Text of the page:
June 13, 2024
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June 13, 2024
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Experiences From the Frontlines of COVID-19

As we all hunker down in our homes and hope for good news, one of the things that unites us all is a renewed admiration and appreciation for the efforts of healthcare workers. We watch the ravages of COVID-19 in our towns, and across the globe, and we are in awe of the sacrifices healthcare workers take at this time, to care for the elderly, the ill and the infirm, despite the increased risk of exposure.

In the interest of gaining a better sense of what they are seeing, The Jewish Link asked a few frum healthcare workers from Middlesex County to share some of what they are seeing these days.

Dr. Elliot Frank of Edison offers this view from his role as medical director, quality & outcomes, at the Jersey Shore University Medical Center:

“We are about four weeks into the thick of it. We have lost 36 patients. The staff—the front-line nurses, residents, PAs, APNs and doctors—are tired and stressed. But their spirits are lifted by each success, and there are far more successes than failures. ‘Here Comes the Sun’ is playing over our PA system for the sixth time in the last four hours, each rendition celebrating a COVID-19 discharge, each rendition inspiring hope that we will get through this.”

RN Naomi Hanoch of New Brunswick shared this sampling of her experience going to work as a nurse in the neonatal intensive care unit at Hackensack Hospital:

“Each day I walk the same path to get onto my unit, a restricted floor in the hospital. I exit the garage on foot, along with hundreds of other healthcare workers, and walk up the hill to the hospital. Across from the garage in which I park is an enormous sign that says: ‘Healthcare workers are our heroes.’ As I enter the building, I see so many pictures that children have made in support of healthcare workers. From the scribbled coloring of a small child, to the careful penmanship of an older child, I feel less alone as I enter the hallowed halls of Hackensack Hospital.”

Yossi Benedek of Highland Park, an EMT who serves on the Edison/Highland Park Hatzolah First Aid Squad, offered this view of his experiences in the past few weeks:

“I have volunteered as an EMT for close to 28 years. Due to the nature of COVID-19, I am worried about my personal safety when responding to every call. Our local Hatzolah leadership is constantly updating the first responders with the state’s frequent changes to the COVID-19 treatment protocols. I’m grateful to them for that, and for keeping us supplied with hard-to-obtain items needed for COVID-19 treatments. Answering calls in general and now more than usual can be gut-wrenching, particularly if you know the patient. I was on a few calls where a patient had a child in the same class as one of my children. It connected me to the patient and I felt that I could have been a patient too, H”V. Although I don’t know their mother’s name, I try to include them in my daily Tehillim for the sick.”

Dr. Irving Kaufman of Highland Park, senior physician of Be Well Family Practice in Somerset, offered this view of his experiences these days:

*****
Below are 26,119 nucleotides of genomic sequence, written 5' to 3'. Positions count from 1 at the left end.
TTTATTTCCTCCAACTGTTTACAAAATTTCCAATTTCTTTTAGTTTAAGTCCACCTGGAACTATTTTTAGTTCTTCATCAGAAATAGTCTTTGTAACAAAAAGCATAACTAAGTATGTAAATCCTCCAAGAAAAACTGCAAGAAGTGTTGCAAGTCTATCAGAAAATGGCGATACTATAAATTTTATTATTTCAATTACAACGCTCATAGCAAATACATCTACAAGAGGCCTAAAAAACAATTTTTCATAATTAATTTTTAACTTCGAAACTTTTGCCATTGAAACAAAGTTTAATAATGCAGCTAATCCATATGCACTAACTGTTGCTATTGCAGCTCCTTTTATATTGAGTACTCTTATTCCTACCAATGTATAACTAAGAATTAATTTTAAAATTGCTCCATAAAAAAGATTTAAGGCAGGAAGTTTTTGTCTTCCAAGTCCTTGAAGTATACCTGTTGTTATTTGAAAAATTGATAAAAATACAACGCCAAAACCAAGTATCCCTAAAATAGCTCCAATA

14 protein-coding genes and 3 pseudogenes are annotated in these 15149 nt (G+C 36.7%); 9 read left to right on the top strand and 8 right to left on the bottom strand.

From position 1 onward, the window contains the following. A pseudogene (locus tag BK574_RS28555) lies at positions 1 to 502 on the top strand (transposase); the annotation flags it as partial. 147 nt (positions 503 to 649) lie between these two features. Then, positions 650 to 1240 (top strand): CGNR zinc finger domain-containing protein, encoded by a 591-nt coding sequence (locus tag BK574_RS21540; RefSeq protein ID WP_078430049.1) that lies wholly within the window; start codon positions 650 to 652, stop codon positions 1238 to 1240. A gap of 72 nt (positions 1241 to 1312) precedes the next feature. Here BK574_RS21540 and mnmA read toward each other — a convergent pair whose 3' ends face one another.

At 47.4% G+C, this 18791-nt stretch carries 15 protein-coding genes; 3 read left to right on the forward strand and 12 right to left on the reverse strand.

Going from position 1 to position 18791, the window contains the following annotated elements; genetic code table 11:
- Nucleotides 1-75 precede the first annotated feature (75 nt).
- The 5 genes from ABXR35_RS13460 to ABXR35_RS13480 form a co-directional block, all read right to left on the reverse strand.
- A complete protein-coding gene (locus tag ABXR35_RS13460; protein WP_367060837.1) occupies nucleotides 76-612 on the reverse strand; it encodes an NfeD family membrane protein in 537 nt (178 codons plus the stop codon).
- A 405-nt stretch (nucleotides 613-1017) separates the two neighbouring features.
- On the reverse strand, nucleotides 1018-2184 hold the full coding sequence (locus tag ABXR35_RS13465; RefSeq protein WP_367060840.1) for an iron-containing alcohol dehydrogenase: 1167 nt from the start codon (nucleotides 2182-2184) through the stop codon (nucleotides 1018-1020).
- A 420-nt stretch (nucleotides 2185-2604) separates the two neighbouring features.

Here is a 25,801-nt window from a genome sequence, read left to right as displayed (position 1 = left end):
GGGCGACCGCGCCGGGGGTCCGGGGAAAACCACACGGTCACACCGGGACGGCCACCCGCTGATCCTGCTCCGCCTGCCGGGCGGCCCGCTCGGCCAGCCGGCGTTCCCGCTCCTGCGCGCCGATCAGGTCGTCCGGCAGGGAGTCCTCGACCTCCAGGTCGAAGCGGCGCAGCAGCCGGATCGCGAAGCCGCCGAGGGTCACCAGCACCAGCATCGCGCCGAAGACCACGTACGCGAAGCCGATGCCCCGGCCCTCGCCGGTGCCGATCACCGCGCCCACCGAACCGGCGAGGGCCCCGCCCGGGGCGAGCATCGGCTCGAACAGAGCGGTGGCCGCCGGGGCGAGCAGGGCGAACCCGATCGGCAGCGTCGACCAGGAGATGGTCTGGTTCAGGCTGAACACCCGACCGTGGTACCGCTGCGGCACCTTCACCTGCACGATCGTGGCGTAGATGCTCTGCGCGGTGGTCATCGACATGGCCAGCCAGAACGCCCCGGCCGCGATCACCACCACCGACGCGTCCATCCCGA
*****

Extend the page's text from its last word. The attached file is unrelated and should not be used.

“I find myself having to work on both Jewish holidays and the Sabbath to keep my patients alive… We are doing mostly telemedicine and working 12 to 14 hour days, Monday to Friday, and patient emergency on-call issues can take six to eight hours a day on weekends. It is both physically and emotionally exhausting but there are patients that we need to help in our practice … We and other family doctors need personal protection equipment such as N 95 masks and face shields and hoods and protective gowns and goggles. I pray that the Lord watch over us all and bring healing from this 11th plague.”

Nicole Dietz of Highland Park is a labor and delivery nurse at St. Peter’s University Hospital in New Brunswick. She shared this perspective:

“It is a rough time. We see that the protocols (on how to handle confirmed and possible COVID-19 cases) keep changing, because we’re all still learning about this virus. Each of us takes a turn being the ‘COVID-19 nurse’ and I see the tough decisions we must make, with limited time, staff and equipment. And every contact with a COVID-19 patient increases the chance of exposure. In this situation, I am so inspired that my colleagues still come to work. The demands have grown, the risks have increased, and yet they keep coming in, because they know they are needed. That is very moving to me.”

Dr. Miro Ukraincik of Edison, a physician in a Lakewood pediatrics practice, reported:

“I’m often asked, ‘Are you still going to work?’ ‘Why not switch to telemedicine?’ We do use it when we can, but there are many reasons why this isn’t always an option. First, many of our patients have either kosher phones or flip phones, not smart phones, and don’t have Wifi or internet access. And there are procedures we just cannot perform through a screen, like cauterizing a wound. This is especially relevant with newborns and babies up to 18 months, who need immunizations to stay healthy. While we are doing everything we can to prevent COVID-19, we must also ensure that other life-threatening illnesses, like measles, whooping cough and meningitis do not return in the meantime.”

By Harry Glazer


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